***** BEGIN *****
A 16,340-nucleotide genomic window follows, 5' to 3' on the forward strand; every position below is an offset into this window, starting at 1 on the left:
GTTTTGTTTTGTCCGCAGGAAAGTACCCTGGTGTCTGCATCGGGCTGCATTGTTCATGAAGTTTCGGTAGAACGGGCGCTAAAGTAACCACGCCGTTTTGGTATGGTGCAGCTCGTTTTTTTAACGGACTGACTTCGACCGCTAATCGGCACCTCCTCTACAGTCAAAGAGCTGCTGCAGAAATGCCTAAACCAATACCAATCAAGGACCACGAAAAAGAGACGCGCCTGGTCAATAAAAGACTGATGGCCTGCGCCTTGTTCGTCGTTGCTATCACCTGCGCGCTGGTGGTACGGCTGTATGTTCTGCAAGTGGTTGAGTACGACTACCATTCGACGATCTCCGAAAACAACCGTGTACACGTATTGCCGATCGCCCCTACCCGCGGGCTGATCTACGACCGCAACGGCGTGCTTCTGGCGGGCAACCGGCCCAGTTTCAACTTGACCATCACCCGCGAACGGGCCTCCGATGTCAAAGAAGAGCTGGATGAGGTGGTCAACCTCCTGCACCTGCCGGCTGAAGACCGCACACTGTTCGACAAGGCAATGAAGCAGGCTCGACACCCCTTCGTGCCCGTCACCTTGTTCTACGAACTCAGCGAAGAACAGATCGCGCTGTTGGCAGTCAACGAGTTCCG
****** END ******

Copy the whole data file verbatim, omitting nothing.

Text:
A 16,340-nucleotide genomic window follows, 5' to 3' on the forward strand; every position below is an offset into this window, starting at 1 on the left:
GTTTTGTTTTGTCCGCAGGAAAGTACCCTGGTGTCTGCATCGGGCTGCATTGTTCATGAAGTTTCGGTAGAACGGGCGCTAAAGTAACCACGCCGTTTTGGTATGGTGCAGCTCGTTTTTTTAACGGACTGACTTCGACCGCTAATCGGCACCTCCTCTACAGTCAAAGAGCTGCTGCAGAAATGCCTAAACCAATACCAATCAAGGACCACGAAAAAGAGACGCGCCTGGTCAATAAAAGACTGATGGCCTGCGCCTTGTTCGTCGTTGCTATCACCTGCGCGCTGGTGGTACGGCTGTATGTTCTGCAAGTGGTTGAGTACGACTACCATTCGACGATCTCCGAAAACAACCGTGTACACGTATTGCCGATCGCCCCTACCCGCGGGCTGATCTACGACCGCAACGGCGTGCTTCTGGCGGGCAACCGGCCCAGTTTCAACTTGACCATCACCCGCGAACGGGCCTCCGATGTCAAAGAAGAGCTGGATGAGGTGGTCAACCTCCTGCACCTGCCGGCTGAAGACCGCACACTGTTCGACAAGGCAATGAAGCAGGCTCGACACCCCTTCGTGCCCGTCACCTTGTTCTACGAACTCAGCGAAGAACAGATCGCGCTGTTGGCAGTCAACGAGTTCCG